Wednesday, July 15, 2015

A Baraka book Sighting at the Strand

Last month while in New York, I took a group of students to the Strand Bookstore. While walking around and photographing the students perusing books, I was pleased to come across a display featuring the late Amiri Baraka's book S O S: Poems 1961-2013. I've looked for Baraka's work for years in various bookstores, and I can't recall ever seeing a display of any of his books.

Now that I think about it, I've rarely seen book displays of any of the many African American poets that I follow. So I was pleased to make this Baraka sighting at the Strand, and it was good I had my camera handy to snap a photograph.

During my time in New York, I met with my former grad school professor and longtime poetry and cultural guide William J. Harris, who is also a Baraka scholar. It was Professor Harris, in fact, who really led me into and through the many worlds of Baraka. At dinner, Professor Harris gifted me Amiri Baraka and Edward Dorn: The Collected Letters (2013).

I should've informed Professor Harris that he had given me another free book 16 years ago, the very first time that we met. In the spring of 1999, I was still an undergraduate at Tougaloo College, and I was taking a tour of Pennsylvania State University. When I met Professor Harris in his office, I was telling him that I had previously just heard a recording of Baraka reading his poem "Dope." I was really excited about hearing that live performance, and told Professor Harris that I was going to try to track down a copy at some point.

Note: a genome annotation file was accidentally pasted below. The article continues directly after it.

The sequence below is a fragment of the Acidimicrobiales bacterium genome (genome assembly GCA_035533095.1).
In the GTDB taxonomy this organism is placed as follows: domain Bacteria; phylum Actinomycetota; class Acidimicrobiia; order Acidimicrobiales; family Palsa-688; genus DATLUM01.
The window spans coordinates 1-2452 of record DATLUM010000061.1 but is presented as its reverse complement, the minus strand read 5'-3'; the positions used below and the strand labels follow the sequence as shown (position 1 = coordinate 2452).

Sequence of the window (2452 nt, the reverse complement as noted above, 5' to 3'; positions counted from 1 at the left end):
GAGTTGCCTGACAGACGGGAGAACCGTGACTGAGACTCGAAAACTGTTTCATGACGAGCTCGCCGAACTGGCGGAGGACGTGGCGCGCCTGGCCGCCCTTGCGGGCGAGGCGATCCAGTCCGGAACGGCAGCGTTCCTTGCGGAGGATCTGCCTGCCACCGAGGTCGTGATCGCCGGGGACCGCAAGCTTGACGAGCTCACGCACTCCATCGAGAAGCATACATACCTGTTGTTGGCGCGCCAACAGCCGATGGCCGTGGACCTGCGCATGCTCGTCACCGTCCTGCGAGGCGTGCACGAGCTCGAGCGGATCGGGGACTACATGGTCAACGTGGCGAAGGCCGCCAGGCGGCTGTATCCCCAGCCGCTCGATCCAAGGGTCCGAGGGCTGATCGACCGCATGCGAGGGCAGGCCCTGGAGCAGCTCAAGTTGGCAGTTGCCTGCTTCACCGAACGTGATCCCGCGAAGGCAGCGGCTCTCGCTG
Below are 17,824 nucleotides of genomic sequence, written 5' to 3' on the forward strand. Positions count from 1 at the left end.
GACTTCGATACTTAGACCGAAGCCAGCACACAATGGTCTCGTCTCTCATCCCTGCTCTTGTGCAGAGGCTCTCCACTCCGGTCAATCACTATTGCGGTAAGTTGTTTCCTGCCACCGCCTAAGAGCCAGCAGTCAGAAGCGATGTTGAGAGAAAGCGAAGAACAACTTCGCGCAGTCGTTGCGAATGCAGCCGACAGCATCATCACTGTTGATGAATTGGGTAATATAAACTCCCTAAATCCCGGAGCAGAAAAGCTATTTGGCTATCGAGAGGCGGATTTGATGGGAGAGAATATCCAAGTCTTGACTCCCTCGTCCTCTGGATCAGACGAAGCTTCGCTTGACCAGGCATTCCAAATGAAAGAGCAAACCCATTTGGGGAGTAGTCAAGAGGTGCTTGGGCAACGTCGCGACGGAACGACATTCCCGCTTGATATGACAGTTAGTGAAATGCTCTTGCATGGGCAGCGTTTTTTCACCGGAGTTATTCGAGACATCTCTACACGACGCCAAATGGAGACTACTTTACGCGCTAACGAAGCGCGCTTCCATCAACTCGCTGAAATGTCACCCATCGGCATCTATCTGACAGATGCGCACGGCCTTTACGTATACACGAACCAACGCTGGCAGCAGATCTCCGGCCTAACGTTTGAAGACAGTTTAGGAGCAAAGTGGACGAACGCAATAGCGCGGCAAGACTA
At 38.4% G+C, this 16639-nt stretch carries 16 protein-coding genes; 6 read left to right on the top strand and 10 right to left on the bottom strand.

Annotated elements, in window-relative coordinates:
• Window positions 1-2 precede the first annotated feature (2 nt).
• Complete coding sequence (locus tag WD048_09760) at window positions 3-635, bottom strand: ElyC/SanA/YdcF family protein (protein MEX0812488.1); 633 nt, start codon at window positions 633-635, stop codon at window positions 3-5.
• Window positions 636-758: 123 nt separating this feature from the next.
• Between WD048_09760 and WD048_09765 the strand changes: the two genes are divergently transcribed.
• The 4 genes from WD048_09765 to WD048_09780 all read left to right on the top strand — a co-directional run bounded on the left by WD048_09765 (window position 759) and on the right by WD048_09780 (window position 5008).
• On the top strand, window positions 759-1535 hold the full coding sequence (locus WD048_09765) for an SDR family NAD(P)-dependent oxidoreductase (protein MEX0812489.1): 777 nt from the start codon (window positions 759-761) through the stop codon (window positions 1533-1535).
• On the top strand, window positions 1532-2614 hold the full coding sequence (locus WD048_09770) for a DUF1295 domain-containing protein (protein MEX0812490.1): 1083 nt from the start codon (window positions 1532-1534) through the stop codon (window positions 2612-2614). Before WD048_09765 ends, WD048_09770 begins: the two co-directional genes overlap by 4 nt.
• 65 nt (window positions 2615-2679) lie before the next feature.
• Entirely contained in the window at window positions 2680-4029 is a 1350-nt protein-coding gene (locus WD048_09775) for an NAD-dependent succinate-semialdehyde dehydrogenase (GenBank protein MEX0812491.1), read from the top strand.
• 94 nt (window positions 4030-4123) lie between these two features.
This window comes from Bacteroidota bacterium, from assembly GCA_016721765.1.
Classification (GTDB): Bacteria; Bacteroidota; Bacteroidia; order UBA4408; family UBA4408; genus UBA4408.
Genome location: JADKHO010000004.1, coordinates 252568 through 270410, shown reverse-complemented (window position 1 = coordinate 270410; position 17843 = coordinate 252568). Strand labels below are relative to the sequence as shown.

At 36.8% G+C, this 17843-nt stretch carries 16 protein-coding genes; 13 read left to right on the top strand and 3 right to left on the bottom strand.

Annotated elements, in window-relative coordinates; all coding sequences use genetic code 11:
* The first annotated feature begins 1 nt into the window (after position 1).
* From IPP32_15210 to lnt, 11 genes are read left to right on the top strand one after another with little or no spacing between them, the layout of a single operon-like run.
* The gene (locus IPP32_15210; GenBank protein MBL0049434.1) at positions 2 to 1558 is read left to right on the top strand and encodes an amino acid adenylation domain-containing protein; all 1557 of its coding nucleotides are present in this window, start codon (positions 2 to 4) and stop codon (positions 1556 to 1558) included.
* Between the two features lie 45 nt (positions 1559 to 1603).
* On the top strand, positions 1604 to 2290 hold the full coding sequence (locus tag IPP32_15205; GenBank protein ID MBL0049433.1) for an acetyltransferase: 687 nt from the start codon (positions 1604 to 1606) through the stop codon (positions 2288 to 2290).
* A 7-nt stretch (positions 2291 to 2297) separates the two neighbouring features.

Look no further, Professor Harris said. We were in his office, and he reached on the shelf and gave me a copy of Call & Response: The Riverside Anthology of the African American Literary Tradition (1997), which came with a CD of audio recordings, including Baraka's "Dope." Was this what grad school would be like--professors reaching on their shelves and giving you free books and CDs? Needless to say, I was sold on attending Penn State.   

One of the benefits of pursuing studies at Penn State was that I got to have extended conversations with Professor Harris about Baraka, Black Arts, free jazz, you name it. Good times. 

Speaking of which, I had another Baraka sighting at the Strand a year ago while moving around the bookstore with another group of students. I picked up a first edition of The LeRoi Jones/Amiri Baraka Reader (1991) edited by Harris. At dinner last month, I told Professor Harris about finding and purchasing the Reader. Professor Harris said that he wished he had known I wanted one of those first editions, because he likely had an extra one that he would've given me.     

Amiri Baraka

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